Grinding Wheat

by GettingFreedom on August 19, 2009

I’ve been toying with the idea of getting a wheat grinder for many months now. The price of one had really turned me off from buying one, although the benefits are many. My birthday was in early July, and my husband kept hinting at buying me one. While I really, really wanted it–I didn’t think it was quite the time since I hadn’t been able to save up the full amount, yet.

But–he insisted. This is where I tell you that he is very hard to convert to the frugal wagon. Very. I know that I don’t mention it a lot here, but seriously, converting him to frugal-ism isn’t the easiest thing I’ve ever done. He sees the benefits, and he is pretty good, but he still wants what he wants, when he wants it. Which is exactly why not all of our snowball has been going to our debt in recent months. But, we move on….

He really did have a reason, though, on buying the grinder now. A local farmer, and good friend and co-worker of my husband, grows organic, spelt wheat. He offered us as much of it as we wanted…FREE OF CHARGE! Y’all that is huge! We just needed the grinder to make good use of it. Currently we have not one, but two (!) 55 gallon barrels of spelt stored (with oxygen absorbers so we don’t get icky bugs. Although, that is just added protein.. ;) ) patiently waiting to be ground into flour.

So, for a little over a month now, my family and I have been enjoying free, freshly ground spelt wheat. It is delicious and oh so good for you!! The only issue that I have encountered is that my bread isn’t as “pretty” and one time there was a big hole all through the center. Anyone know what caused that??? I did find an awesome spelt dinner roll recipe that I used to make a loaf a of bread again as bread bowls. So delicious!

I use a NutriMill Grain Mill, basically because it has a bigger capacity than the VitalMill (it’s little brother) and the WonderMill. Ususally when I am making my goods, it is all in one day, so I just grind a huge batch and get it over with since the machine is rather large and noisy (it sounds like a vacuum cleaner–maybe a smidgen louder).

Here are some thing to keep in mind:

  • Only grind as much flour as you can use. While you can go ahead and grind enough for a few weeks use–once ground, the flour loses about 45% of it’s nutrients in the first 24 hours!! Can you imagine what they put in store bought flour to maintain nutrients?? Or how lacking it really is?? While placing the flour in a freezer will slow the process, freshly ground flour is still the best! Why go through the whole process and still end up with an inferior product??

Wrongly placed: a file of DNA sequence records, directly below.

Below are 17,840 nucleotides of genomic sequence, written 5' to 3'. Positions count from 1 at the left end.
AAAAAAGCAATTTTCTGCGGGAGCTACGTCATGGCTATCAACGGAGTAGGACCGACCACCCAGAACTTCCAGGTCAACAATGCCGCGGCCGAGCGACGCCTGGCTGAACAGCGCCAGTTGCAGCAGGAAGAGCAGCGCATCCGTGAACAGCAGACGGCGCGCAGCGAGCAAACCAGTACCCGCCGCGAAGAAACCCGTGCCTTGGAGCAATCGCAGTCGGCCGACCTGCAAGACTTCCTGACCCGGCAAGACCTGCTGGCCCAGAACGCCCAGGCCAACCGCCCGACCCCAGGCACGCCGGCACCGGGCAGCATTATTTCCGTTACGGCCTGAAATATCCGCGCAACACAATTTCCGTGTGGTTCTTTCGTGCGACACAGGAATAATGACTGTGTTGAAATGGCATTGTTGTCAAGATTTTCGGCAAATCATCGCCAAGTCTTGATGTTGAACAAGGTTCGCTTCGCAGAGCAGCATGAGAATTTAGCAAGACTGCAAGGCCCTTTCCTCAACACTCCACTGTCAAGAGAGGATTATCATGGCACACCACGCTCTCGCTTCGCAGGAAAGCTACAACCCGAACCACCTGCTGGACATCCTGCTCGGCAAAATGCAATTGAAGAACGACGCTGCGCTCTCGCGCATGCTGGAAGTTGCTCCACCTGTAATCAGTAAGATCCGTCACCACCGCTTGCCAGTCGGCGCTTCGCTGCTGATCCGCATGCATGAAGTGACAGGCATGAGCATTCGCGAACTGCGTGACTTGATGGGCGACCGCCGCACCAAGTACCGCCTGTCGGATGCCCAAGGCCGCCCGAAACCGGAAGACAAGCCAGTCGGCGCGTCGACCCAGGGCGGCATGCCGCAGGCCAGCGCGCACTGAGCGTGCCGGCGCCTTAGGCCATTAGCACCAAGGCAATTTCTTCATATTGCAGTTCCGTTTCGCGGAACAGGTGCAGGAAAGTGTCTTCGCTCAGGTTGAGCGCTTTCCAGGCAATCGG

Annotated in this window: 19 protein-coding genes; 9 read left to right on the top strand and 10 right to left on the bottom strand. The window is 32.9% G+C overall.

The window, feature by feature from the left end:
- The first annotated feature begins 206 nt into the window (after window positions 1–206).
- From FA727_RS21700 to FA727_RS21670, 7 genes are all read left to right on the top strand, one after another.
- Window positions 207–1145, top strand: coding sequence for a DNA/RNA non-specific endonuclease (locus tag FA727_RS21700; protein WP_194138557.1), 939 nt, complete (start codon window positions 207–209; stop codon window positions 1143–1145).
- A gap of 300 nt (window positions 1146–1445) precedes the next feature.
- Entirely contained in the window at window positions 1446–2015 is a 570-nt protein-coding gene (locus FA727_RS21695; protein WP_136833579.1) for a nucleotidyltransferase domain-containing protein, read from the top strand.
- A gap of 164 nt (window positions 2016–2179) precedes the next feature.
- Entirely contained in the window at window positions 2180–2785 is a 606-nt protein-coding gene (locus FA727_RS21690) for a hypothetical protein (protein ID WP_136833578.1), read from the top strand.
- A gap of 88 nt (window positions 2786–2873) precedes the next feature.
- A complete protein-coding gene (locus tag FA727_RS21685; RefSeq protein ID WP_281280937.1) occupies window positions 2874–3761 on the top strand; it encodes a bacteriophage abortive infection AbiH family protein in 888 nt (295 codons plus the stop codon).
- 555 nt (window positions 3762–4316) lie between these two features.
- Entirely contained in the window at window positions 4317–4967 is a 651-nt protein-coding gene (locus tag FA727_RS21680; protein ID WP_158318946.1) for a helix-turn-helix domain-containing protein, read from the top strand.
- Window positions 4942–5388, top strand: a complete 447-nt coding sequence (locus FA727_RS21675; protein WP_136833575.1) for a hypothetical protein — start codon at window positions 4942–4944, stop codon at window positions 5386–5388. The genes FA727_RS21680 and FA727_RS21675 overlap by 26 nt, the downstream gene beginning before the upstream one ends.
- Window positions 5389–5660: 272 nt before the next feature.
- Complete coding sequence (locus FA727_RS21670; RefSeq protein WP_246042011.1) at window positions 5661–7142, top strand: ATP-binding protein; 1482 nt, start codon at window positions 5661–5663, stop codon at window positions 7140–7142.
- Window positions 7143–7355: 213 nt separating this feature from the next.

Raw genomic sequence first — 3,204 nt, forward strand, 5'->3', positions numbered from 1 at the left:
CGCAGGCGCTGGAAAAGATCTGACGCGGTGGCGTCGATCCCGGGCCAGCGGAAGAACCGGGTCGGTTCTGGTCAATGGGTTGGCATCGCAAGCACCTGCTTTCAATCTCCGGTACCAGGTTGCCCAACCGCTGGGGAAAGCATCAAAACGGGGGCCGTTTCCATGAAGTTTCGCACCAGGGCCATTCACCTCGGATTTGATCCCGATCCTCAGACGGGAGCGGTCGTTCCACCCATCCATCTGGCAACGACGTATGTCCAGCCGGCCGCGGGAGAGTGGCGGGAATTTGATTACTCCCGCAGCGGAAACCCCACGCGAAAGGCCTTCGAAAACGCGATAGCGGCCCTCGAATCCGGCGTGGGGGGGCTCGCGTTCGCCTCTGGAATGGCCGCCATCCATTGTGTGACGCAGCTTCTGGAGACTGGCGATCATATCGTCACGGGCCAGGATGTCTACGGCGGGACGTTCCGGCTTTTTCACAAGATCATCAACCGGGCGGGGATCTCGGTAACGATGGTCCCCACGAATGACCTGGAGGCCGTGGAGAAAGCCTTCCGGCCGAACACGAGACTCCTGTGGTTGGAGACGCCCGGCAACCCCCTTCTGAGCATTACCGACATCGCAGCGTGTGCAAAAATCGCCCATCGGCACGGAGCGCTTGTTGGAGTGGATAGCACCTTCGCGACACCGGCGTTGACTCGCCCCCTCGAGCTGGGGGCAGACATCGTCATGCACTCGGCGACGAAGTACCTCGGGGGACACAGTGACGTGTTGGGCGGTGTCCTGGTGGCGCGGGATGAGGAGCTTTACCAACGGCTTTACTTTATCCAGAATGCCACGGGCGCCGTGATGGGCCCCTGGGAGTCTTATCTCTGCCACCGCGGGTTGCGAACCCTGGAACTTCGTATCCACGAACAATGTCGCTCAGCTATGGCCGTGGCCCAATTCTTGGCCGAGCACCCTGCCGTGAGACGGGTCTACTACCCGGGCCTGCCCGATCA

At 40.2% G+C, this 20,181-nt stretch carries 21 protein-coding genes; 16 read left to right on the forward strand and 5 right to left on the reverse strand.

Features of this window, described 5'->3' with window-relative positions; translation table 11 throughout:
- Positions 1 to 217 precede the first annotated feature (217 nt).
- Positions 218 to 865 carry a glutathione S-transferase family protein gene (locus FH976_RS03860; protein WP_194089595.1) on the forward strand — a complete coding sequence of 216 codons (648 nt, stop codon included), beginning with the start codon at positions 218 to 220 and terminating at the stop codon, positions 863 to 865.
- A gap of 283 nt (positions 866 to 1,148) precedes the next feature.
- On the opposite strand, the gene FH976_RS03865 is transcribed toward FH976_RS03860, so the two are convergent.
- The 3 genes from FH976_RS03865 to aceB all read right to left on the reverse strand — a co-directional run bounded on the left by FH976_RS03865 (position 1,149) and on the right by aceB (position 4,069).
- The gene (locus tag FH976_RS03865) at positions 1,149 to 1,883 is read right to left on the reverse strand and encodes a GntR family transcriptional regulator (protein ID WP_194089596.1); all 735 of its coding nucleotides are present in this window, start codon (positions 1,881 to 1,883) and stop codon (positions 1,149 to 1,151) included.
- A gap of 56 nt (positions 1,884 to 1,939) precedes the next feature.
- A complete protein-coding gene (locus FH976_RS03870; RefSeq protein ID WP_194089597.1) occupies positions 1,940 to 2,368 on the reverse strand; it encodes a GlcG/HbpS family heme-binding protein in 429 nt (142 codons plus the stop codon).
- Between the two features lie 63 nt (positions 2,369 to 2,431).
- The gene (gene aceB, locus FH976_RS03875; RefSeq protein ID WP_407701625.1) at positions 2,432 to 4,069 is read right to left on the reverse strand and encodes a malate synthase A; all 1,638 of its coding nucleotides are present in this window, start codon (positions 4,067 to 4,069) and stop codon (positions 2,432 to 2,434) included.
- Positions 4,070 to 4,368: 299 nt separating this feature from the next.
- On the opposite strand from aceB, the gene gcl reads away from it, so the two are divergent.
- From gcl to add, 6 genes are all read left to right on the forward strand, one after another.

• Keep this in mind: 1 cup of berries= about 1 ½ cups of flour. This depends a lot on how fine you grind your flour. I’ve been able to get about 2 cups of flour to 1 cup of berries–it was a very fine flour and took quite a while to grind. But, for everyday baking, this should be right about your ratio.
  • Packed with Nutrients! Whole wheat flour (especially spelt) is packed with protein, amongst other nutrients, which is very good for you
  • You are not limited to just grinding wheat. With most mills you are able to grind beans, rice, barley, as well as wheat berries. This opens up a whole new field of baking! A lot of these specialty flours are very expensive, but you can buy the “whole product” much cheaper.
  • Expect to pay about $250. While this may sound like a lot (trust me–I thought so, too!) , it is worth it. Flavor alone is enough for me to recommend grinding your own wheat. While it may not end up being cheaper in the long run for most (I think it comes out about even, maybe just a tad cheaper), the nutritional benefits are far greater. Nutrition combined with better taste, and knowing exactly what is in your food is as good a case as any.
  • Peace of Mind. Quite frankly–I don’t know what the future holds. Now I know that if times get really tough, we will have bread products. There is no need to worry about flour products in my minimal grocery budget anymore. While I know that it may be impossible for some to store 110 gallons of wheat (or over 300 pounds!)-some is better than none. You just don’t know.

Do you grind your own flour?? Have any tips/tricks and recipes to share?

This post is linked to Works for Me Wednesday.

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